I had a request recently to see what I could find out about this gentleman, and thought I’d post it here in case anyone’s curious. He was a much more difficult nut to crack than most queries I attempt. I certainly learned a few things, most of them unexpected. It is very likely that John is featured in the banner photo for the blog, as this was his company in early 1864 near Brandy Station.
John Saville was born in County Limerick, Ireland about 1841. He immigrated to the United States, and was living near Chicago when the Civil War broke out. He enlisted as a private into Company G, 23rd Illinois Infantry regiment on June 15, 1861 at the age of 21. He served with this unit for the first year and a half of the war, in what appears to be a singular experience.
The 23dr Illinois was mustered in the same day John enlisted, June 15, 1861. Upon completion of their training, they marched to garrison Lexington, Missouri in September. After a brief siege, they surrendered the town to militia under Confederate General Sterling Price and were captured and paroled. The regiment was mustered out by order of General Fremont on October 8, and ordered restored by General McClellan on December 10th. For the first half of 1862, the regiment guarded prisoners at Camp Douglas outside of Chicago. In June they moved to Harpers Ferry, where they served as part of the Railroad District, 8th Corps, Middle Department. They served at various locations in the vicinity of Harpers Ferry for the duration of the year, marching to the relief of Parkersburg and Clarksburg in September.
On December 24, 1862, he transferred from his volunteer regiment into the regular army at New Creek, Virginia. He was sworn into Company K, 1st U.S. Cavalry by Lieutenant Judson Haycock. His enlistment documents describe him as 5’ 11” tall, with blue eyes, black hair and a dark complexion. He served the remainder of the war in the company without any major issues. He was discharged at the expiration of his enlistment in New Orleans, Louisiana on December 24, 1865 as a private.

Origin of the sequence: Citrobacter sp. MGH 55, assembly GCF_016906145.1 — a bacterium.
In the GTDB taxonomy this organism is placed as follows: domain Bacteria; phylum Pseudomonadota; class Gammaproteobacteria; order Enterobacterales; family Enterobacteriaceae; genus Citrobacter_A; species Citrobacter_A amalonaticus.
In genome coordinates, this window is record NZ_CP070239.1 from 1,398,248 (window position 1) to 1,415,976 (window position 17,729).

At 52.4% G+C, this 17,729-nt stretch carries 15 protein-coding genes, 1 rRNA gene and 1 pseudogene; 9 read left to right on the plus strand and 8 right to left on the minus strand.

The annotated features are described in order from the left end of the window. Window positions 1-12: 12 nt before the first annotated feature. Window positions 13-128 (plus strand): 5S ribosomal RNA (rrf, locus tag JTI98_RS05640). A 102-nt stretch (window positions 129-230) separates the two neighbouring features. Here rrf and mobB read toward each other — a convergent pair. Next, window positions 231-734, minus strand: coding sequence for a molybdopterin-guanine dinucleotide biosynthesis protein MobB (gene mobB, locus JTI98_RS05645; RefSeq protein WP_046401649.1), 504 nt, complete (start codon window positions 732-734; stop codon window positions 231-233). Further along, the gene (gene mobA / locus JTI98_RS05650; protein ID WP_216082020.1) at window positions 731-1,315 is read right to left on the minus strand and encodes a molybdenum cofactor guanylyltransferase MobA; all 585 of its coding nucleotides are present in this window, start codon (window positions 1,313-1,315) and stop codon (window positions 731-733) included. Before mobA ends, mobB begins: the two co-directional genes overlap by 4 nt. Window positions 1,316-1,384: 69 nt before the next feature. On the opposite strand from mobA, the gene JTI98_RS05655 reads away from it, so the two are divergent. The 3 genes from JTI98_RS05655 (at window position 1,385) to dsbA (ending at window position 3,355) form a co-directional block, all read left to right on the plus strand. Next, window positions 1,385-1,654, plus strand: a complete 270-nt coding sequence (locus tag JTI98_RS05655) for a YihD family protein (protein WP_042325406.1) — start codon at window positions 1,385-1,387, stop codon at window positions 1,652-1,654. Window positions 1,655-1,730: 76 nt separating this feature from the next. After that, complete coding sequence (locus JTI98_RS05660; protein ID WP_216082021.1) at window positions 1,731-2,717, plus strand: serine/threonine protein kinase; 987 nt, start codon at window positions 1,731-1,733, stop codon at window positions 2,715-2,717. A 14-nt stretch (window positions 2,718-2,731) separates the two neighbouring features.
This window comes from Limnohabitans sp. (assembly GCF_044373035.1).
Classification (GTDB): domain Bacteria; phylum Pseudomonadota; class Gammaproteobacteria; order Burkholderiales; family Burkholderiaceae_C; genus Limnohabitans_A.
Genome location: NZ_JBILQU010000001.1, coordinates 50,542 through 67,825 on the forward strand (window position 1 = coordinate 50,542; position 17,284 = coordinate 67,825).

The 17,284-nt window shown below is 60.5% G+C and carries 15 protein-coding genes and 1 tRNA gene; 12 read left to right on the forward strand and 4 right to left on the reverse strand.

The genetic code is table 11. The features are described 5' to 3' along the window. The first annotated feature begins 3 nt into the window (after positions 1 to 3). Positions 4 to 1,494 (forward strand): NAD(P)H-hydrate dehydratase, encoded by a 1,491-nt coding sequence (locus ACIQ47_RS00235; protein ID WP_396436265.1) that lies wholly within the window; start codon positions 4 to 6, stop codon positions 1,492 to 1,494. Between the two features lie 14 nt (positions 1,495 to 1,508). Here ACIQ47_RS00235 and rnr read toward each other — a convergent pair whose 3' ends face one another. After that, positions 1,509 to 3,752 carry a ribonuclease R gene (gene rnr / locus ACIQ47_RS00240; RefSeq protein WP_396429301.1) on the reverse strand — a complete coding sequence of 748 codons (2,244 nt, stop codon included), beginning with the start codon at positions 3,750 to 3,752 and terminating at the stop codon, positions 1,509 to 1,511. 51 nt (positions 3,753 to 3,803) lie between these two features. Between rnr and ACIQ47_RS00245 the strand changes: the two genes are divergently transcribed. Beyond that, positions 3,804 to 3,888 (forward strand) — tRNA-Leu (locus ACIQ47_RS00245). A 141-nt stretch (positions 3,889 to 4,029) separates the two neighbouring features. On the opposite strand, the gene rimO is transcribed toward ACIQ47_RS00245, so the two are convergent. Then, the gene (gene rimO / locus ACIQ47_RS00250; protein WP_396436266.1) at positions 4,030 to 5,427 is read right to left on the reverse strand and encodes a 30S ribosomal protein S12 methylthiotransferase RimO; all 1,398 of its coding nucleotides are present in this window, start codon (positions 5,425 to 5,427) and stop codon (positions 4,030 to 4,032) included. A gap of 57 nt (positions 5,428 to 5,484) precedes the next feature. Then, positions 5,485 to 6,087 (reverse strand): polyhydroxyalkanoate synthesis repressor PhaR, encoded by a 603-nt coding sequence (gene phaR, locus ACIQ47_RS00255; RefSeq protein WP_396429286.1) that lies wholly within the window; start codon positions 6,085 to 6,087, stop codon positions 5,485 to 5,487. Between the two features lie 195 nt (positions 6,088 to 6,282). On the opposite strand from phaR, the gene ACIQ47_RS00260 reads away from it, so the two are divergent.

John returned home to Chicago, but must not have been too pleased with his homecoming. On January 27, 1866, barely a month after he left the army, he re-enlisted. He was sworn into company A, 18th U.S. Infantry, which later became Company A, 36th U.S. Infantry, by Lieutenant Kirkland. This enlistment did not go well at all. He deserted on July 3, 1867, only to be apprehended six days later. Apparently things continued to go poorly, for he was dishonorably discharged as a private on January 27, 1869, per General Order 38, Department of the Platte at Camp Douglas, Utah.
John returned to Chicago, where he worked as a laborer. He evidently suffered the effects of his military service. He was admitted to the Northwestern Branch, National Home for Disabled Volunteer Soldiers in Milwaukee, Wisconsin in 1877 for disability due to rheumatism. He was expelled a few months later on February 28, 1878 with the note, “refused to work.” He filed a pension as a veteran invalid on May 3, 1879. He was in and out of the Northwestern Branch and the Western Branch for the next several years, then disappeared from records after December 1889. I could locate no marriage records, and he was listed as single in the National Home entries.
So ends our tale of John Saville, a common soldier.
Stan Schneider said:
Are we talking about the dude, standing with the open trench coast and left center? A recent book, almost certainly misidentified him as George Armstrong Custer.
Stan, Yes, that’s the person. I don’t think for a minute it’s Custer, as he never served a day in the 1st Cavalry. It’s most likely one of the company officers, possibly the regimental commander. Unfortunately, with people cycling in and out on winter leaves, it’s nearly impossible to determine who without knowing the month the photo was taken. Perhaps I’ll have time to dig into it this summer.